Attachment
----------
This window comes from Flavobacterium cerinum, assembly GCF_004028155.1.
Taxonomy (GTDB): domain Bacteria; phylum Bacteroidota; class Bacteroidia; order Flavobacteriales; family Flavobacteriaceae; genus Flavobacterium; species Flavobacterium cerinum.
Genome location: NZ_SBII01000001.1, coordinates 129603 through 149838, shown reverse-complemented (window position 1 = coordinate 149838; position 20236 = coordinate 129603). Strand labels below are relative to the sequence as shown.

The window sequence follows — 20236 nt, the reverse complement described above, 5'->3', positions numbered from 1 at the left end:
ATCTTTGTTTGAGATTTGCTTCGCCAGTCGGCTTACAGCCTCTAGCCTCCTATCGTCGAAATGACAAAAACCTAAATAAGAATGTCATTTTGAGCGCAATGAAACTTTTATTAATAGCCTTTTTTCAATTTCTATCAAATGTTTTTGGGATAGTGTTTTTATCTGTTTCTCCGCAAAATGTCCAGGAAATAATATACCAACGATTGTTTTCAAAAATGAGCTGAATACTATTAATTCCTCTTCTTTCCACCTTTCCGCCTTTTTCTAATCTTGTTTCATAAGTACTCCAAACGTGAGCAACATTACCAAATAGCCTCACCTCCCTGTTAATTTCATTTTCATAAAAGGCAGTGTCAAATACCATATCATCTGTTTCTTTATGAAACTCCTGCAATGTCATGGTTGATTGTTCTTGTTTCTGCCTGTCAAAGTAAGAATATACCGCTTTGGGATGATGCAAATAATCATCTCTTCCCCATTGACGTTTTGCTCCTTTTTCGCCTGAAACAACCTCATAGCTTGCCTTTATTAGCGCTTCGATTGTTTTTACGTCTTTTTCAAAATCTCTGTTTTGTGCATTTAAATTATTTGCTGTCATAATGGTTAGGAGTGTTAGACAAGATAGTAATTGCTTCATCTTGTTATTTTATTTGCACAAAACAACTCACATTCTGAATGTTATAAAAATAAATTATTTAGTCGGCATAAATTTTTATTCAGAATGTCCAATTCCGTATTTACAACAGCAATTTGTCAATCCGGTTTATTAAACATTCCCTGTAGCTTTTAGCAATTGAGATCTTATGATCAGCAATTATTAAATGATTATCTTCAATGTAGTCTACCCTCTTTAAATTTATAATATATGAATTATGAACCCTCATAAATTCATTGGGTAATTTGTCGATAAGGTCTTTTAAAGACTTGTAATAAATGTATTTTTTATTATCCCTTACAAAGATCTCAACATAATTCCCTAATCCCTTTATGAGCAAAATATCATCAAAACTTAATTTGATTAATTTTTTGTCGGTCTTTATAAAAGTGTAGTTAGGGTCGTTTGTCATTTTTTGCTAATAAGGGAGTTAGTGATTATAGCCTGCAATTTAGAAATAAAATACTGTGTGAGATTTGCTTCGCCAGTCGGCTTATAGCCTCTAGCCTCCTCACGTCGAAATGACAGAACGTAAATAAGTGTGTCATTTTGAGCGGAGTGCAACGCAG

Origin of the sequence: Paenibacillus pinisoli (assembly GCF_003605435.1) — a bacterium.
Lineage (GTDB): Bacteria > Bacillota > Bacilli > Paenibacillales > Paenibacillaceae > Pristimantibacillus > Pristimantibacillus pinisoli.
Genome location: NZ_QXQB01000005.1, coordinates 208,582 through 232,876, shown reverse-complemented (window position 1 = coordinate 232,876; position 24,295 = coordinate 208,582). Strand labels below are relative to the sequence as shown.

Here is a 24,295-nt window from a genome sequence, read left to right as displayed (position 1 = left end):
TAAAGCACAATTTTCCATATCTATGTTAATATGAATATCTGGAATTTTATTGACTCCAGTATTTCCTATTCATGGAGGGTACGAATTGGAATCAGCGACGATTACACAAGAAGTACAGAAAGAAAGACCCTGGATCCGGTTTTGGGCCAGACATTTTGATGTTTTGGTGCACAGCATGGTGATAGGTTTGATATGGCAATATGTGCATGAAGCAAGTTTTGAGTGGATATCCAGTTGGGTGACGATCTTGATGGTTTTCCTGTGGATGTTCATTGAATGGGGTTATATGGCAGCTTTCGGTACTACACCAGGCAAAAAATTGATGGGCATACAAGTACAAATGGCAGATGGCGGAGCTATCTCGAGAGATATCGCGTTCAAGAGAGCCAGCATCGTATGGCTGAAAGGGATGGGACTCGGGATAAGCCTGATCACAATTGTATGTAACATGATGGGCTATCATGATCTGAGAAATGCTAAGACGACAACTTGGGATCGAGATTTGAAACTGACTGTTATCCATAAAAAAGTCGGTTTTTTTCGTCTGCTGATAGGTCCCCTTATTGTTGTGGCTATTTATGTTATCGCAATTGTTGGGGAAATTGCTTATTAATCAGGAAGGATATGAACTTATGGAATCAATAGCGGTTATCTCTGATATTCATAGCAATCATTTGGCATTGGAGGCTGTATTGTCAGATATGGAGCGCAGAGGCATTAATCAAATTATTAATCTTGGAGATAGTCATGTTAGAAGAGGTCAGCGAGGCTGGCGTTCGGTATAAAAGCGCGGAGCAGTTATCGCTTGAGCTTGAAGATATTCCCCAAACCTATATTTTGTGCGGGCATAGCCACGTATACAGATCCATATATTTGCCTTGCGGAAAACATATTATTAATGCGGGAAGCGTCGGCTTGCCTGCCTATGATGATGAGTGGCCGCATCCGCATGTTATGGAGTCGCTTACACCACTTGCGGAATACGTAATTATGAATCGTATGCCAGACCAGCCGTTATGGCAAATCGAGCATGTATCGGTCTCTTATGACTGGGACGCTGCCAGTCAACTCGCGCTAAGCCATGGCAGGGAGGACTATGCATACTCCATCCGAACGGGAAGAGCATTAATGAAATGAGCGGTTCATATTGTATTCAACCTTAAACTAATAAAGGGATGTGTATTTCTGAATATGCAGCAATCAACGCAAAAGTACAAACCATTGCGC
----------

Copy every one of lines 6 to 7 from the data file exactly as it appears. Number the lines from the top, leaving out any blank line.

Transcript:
Origin of the sequence: Paenibacillus pinisoli (assembly GCF_003605435.1) — a bacterium.
Lineage (GTDB): Bacteria > Bacillota > Bacilli > Paenibacillales > Paenibacillaceae > Pristimantibacillus > Pristimantibacillus pinisoli.